March 01, 2004

retracing my steps

I知 on page 332 of my novel and I just skidded to a halt. I知 not worried; it痴 happened before and may even happen again, though I now have something like one hundred pages left to write, so maybe not.

One of the ways I know I need to take a break from the headlong rush forward is what痴 been spilling out of my fingers onto the screen. I can see myself using tricks I learned from screenwriting. Have the characters do something with their hands or even their whole bodies. Have them fiddle. People don稚 just stand there and talk, after all. And then have that action, whatever it is, inform the scene. Which is fine, and I致e done it in scenes and sequences that have come out the better for it.

But when I start writing scenes where a character who normally has tremendous dignity leans back in his chair and almost topples over, when a scene or two later, I have another character step on a glossy magazine cover and go splat on her ass, I know I知 letting myself get sloppy. It痴 not necessarily terrible writing. For a romantic comedy. But that kind of near-slapstick has no place in the world of this novel. And the fact that I知 sticking it in there means my brain is getting tired and I知 stepping a little too far outside the minds of my characters. I知 writing from the outside in. I知 losing my sureness, my sense of truth. So I知 stepping back further. I知 going back sixty-some pages to the last point I left off in my first tweaking pass.

I generally try to avoid intensive rewrites during the first draft. I think you can get into perfectionist mode and stifle yourself, rewriting the same chapters obsessively instead of moving forward. But that doesn稚 mean I知 waiting until I知 all done to go back through the so-raw material. I do, after all, want my select few readers to give feedback, let me know I知 still on the right path. Their input has helped me find my way through this. I want that. I want it soon, actually. But if I show them the pages the way they come out of my head the first go-round, I know those pages will come back to me with lots of ???? and 的 don稚 understand notations. Because it doesn稚 always make sense, what I write. I mean, it does to me and it will to other people too once I clean the prose up a bit.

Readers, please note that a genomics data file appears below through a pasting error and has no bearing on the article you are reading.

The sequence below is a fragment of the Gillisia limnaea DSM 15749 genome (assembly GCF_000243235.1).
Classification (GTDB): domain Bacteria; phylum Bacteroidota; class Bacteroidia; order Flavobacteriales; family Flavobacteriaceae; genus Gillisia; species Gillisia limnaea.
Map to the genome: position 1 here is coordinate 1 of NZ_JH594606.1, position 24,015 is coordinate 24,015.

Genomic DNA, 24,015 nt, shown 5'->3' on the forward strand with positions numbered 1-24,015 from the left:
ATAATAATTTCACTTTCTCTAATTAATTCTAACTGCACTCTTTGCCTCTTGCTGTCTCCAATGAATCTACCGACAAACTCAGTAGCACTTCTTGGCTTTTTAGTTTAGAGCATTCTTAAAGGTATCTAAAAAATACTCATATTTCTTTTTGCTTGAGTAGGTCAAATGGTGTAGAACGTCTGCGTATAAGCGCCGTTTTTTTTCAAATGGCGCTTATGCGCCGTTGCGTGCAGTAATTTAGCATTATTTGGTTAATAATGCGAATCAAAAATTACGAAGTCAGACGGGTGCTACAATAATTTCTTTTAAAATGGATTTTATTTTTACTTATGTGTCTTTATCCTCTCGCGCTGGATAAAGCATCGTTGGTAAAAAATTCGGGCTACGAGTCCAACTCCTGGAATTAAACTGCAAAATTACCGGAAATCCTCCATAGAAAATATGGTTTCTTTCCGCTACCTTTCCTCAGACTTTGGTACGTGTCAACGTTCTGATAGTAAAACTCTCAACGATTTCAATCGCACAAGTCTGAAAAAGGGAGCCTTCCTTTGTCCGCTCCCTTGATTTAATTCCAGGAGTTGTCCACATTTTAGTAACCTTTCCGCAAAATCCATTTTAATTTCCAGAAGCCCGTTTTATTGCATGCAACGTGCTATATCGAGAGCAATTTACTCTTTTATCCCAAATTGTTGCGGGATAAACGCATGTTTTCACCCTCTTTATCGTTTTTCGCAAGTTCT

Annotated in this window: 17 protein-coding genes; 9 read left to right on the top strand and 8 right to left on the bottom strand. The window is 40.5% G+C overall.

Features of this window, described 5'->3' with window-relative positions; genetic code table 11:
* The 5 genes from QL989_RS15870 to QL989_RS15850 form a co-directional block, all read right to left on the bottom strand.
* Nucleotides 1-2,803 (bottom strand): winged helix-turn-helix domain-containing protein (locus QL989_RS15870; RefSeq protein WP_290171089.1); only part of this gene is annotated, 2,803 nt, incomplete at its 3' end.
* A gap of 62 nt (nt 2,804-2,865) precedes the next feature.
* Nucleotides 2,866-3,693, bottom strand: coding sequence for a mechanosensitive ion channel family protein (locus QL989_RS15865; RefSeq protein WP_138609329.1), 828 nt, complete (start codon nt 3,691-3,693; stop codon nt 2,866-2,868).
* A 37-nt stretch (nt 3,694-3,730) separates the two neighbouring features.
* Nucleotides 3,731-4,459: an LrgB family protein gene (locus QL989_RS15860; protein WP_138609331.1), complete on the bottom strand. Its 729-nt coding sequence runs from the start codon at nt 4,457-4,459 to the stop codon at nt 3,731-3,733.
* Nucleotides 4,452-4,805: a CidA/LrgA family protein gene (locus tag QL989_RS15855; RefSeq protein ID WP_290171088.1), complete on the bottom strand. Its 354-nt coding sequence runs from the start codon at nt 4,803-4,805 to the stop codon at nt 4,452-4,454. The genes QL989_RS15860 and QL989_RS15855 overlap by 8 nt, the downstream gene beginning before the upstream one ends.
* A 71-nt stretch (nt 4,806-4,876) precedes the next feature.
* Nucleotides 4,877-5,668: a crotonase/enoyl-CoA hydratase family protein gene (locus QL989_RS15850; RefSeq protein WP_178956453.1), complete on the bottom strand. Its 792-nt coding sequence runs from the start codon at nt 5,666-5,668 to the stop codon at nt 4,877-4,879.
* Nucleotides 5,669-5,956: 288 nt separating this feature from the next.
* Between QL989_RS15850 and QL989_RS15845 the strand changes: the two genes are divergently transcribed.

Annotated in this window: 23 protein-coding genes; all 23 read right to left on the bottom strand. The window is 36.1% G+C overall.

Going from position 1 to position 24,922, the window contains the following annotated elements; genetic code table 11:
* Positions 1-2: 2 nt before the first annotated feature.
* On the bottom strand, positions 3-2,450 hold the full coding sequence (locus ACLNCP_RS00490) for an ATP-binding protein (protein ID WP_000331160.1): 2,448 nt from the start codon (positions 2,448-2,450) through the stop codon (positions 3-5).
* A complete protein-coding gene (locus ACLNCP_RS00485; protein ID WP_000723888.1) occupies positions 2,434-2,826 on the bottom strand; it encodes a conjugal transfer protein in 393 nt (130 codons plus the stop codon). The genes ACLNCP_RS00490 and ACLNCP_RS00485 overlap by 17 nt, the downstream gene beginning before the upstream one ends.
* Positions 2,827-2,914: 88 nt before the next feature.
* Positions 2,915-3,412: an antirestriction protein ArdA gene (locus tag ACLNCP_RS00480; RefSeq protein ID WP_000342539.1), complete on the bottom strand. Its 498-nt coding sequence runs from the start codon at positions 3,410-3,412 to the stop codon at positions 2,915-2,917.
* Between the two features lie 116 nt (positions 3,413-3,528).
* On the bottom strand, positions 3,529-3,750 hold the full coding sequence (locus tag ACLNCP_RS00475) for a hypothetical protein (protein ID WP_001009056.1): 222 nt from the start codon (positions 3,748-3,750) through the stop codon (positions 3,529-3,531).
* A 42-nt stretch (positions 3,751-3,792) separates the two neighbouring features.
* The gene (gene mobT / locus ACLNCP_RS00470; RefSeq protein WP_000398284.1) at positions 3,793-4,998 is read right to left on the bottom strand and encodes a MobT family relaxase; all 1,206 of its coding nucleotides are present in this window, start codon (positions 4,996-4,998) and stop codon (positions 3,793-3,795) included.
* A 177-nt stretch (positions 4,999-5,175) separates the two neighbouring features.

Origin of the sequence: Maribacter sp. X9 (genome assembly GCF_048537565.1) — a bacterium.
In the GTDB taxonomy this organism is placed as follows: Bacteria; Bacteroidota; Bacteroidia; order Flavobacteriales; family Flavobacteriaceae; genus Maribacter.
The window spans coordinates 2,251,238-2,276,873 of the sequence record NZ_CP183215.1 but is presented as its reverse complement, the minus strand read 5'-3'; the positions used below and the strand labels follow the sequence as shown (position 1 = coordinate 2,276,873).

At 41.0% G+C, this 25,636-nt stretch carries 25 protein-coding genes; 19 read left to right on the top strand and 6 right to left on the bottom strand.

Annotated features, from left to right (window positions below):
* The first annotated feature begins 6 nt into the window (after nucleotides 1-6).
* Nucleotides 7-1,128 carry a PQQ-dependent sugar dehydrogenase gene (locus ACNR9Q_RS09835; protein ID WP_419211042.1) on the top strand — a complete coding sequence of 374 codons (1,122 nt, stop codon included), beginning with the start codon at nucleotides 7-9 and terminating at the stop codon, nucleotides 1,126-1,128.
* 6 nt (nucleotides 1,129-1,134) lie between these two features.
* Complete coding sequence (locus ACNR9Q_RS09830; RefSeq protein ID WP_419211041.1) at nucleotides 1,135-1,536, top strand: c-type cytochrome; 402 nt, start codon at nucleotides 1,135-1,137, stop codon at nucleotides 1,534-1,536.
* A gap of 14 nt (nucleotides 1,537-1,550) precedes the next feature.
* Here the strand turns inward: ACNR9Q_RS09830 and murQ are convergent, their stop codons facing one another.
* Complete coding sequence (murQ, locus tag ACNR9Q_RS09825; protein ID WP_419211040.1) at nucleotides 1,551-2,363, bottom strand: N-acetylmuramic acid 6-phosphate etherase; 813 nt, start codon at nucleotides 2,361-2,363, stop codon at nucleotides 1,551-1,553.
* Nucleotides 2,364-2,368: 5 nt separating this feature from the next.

Today, for instance, I deleted a paragraph that spelled to much out (also known as hitting you over the head with the idea), dumped a couple of sentences that sounded like they said something but actually didn稚, and altered a whole bunch of wording. Sometimes not necessarily because it was bad, either. I changed 澱right rhinestone sparkle of her to 途hinestone shine of her, not because I hated the first phrase but because it evoked something beautiful and magical and what I wanted was an implicit tawdriness in this woman as seen through another痴 eyes. Something as seemingly benign as that small phrase can give the wrong message about an entire relationship. Later I値l rewrite for the bigger issues and still later I値l pay attention to cadence and rhythm, but this rewrite is for sense and story flow. Does it parse? Does it say what I want it to say? Does that emotion, that thought, that action work in that spot? If yes, then move on. If no, then tweak until it does.

I知 doing it because I need the breather and because I want my readers to have something to read. But this rewrite, smoothing out the rough edges, tracking the story throughlines, also does something important for me. Because by the time I get to where I left off, I値l be back inside the action. Exactly where I need to be.

Posted by Tamar at March 1, 2004 10:15 PM